# Antenna Separation

Team,

I have both flightaware antennas for 1090 and 978 which i’m planning to mount next to each others. can someone tell me what is the minimum separation I should have between the two antennas?

Regards,
Antoine

1 foot is about a wavelength, so anything more than that is probably enough.

As these are “receiving only” antennas, the normal rules don’t really apply.
If they are very close together, they will de-tune each other and there will be some shadowing as well.
While ‘more is better’, it’s very much a matter of diminishing returns.
If you can manage 1 foot, that’s great. If you can manage more, you probably won’t notice the difference.

I originally had these 1/4 wave ground plane antennas (1090 & 978) mounted together in the middle of this box but the experts in this forum suggested at least a 1/4 wave separation to minimize antenna performance degradation (impedance & VSWR). If you’re using full-wave antennas, I would guess the experts would recommend at least a full-wave separation.

What is a “full-wave” antenna?
(I understand the words, but mathematically, it doesn’t make sense)

I’m far from an antenna expert but what I’ve learned is that 1/4 wave for ADS-B (1090MHz or 978MHz) is about 2.5 inches so full-wave would be ~10 inches. I’m guessing the FA antennas (26 inches) are dipole full-wave with a 10-inch section stacked on another 10-inch section.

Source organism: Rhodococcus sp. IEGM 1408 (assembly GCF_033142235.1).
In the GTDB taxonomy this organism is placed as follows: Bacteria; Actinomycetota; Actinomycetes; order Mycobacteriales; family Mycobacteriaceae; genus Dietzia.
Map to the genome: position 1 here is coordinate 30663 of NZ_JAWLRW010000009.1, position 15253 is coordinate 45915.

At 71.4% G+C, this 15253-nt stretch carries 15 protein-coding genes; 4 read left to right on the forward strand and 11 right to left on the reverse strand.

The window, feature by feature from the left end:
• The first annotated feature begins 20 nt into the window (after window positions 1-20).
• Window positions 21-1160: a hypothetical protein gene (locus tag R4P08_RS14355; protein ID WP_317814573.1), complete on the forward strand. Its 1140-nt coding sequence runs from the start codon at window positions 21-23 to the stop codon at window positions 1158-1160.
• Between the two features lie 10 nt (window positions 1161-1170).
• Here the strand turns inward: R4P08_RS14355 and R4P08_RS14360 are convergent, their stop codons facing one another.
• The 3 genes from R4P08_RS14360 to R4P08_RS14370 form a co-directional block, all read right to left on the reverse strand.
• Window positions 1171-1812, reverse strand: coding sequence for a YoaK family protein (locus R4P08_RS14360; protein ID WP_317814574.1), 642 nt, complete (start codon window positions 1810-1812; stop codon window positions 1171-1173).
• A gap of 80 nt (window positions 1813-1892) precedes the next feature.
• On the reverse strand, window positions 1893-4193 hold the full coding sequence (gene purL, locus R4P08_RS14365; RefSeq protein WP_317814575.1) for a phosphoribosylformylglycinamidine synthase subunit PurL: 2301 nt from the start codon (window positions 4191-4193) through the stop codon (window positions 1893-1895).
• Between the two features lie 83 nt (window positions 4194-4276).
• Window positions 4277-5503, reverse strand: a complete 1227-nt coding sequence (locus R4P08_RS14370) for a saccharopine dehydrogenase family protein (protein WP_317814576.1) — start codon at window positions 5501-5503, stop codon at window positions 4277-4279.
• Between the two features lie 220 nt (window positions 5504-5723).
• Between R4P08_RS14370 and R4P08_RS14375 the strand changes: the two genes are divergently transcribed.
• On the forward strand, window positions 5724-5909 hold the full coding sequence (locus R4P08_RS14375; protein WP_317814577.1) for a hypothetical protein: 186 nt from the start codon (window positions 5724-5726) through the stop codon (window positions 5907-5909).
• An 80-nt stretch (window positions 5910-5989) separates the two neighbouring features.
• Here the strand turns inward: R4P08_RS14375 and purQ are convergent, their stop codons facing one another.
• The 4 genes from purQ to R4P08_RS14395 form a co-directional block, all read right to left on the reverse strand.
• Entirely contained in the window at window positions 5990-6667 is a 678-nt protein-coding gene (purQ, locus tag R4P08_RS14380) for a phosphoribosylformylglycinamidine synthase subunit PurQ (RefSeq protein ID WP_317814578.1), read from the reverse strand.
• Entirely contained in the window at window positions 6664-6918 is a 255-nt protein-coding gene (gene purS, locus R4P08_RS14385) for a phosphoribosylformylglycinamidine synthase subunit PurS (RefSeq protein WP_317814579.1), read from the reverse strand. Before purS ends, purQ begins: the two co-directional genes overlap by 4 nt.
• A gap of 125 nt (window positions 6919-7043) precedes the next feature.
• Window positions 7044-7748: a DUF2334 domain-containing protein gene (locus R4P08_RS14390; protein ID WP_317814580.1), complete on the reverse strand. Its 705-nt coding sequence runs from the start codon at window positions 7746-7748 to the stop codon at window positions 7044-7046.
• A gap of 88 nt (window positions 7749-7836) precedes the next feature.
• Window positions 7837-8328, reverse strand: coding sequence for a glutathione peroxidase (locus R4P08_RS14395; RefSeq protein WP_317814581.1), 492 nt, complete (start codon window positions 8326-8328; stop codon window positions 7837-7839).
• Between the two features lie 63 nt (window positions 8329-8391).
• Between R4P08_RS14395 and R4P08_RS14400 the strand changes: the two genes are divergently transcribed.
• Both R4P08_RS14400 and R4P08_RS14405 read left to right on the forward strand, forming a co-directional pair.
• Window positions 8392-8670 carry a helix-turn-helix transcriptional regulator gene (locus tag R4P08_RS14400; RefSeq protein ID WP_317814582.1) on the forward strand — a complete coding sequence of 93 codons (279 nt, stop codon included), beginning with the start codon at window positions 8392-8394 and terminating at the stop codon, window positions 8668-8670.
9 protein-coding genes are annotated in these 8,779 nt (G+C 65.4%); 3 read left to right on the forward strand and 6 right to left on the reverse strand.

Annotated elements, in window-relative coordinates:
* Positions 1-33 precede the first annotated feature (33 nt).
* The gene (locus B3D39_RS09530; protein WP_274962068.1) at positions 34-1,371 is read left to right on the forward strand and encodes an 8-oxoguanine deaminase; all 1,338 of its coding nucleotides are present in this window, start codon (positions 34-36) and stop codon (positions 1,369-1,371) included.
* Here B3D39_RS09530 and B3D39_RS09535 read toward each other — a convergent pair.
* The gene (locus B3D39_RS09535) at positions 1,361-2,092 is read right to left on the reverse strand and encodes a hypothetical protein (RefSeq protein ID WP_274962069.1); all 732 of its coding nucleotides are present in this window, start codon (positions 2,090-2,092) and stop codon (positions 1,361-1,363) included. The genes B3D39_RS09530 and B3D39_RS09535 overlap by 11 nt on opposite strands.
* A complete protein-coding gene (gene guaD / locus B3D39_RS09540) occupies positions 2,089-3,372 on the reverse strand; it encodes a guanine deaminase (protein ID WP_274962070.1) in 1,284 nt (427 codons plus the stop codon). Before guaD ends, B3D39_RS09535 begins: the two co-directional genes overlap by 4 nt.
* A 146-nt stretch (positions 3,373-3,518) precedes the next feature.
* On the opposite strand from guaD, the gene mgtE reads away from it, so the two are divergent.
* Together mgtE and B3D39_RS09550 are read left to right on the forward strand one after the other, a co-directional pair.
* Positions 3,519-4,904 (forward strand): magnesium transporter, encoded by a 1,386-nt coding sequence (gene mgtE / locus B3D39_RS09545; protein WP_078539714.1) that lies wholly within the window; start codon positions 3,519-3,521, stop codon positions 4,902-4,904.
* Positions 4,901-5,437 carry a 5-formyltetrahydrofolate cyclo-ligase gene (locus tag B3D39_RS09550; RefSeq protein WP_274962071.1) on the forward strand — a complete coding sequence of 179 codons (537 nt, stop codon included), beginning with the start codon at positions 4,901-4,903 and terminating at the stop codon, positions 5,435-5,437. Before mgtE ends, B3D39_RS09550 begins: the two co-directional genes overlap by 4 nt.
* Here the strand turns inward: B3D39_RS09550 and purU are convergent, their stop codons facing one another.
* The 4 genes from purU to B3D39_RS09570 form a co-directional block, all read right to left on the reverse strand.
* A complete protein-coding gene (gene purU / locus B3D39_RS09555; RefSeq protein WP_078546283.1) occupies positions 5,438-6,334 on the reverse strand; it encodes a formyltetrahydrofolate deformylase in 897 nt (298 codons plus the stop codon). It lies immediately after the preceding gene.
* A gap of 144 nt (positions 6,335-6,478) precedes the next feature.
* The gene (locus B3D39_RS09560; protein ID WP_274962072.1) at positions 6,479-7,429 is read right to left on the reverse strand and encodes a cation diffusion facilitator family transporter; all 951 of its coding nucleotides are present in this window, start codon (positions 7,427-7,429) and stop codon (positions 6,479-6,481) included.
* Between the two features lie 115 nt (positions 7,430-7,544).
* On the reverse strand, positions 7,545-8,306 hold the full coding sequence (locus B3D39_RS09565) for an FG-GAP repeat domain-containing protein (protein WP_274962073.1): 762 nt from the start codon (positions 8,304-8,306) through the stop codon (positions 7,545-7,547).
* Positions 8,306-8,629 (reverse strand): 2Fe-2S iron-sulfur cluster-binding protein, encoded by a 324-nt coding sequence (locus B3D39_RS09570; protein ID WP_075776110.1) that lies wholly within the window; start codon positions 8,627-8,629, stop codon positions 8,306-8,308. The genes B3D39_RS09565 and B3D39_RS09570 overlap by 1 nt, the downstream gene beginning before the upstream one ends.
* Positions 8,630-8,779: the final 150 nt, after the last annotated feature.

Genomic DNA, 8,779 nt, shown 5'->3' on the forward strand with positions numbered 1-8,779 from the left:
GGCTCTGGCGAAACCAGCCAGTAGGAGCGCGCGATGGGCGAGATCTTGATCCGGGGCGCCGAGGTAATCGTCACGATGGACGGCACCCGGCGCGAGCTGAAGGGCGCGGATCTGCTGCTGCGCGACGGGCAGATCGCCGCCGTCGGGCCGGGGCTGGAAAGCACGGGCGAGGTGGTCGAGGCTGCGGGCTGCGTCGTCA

I remember seeing pictures where the 2 are mounted at least 12 inches apart (as suggested above).

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Engineering a system to do what mobile phones do and just installing antennas is something completely different.

Anyway, i’d say minimum half a wavelength, better more.
Or even better install one higher than the other.
This way, one of them has a perfect view.

Then install the second antenna half a foot or 15 cm or better more away from the mast.

and cellphones are just trying to receive a signal from a nearby cell tower, not an aircraft +100 miles away.

And those are patch antennas. No sure if the same rules apply. In any case, receiving is not as bad as transmitting, I guess.

I have RX and TX antennas only feet apart, and they are for HF. I have RX input protection, in case I TX while another RX is ON.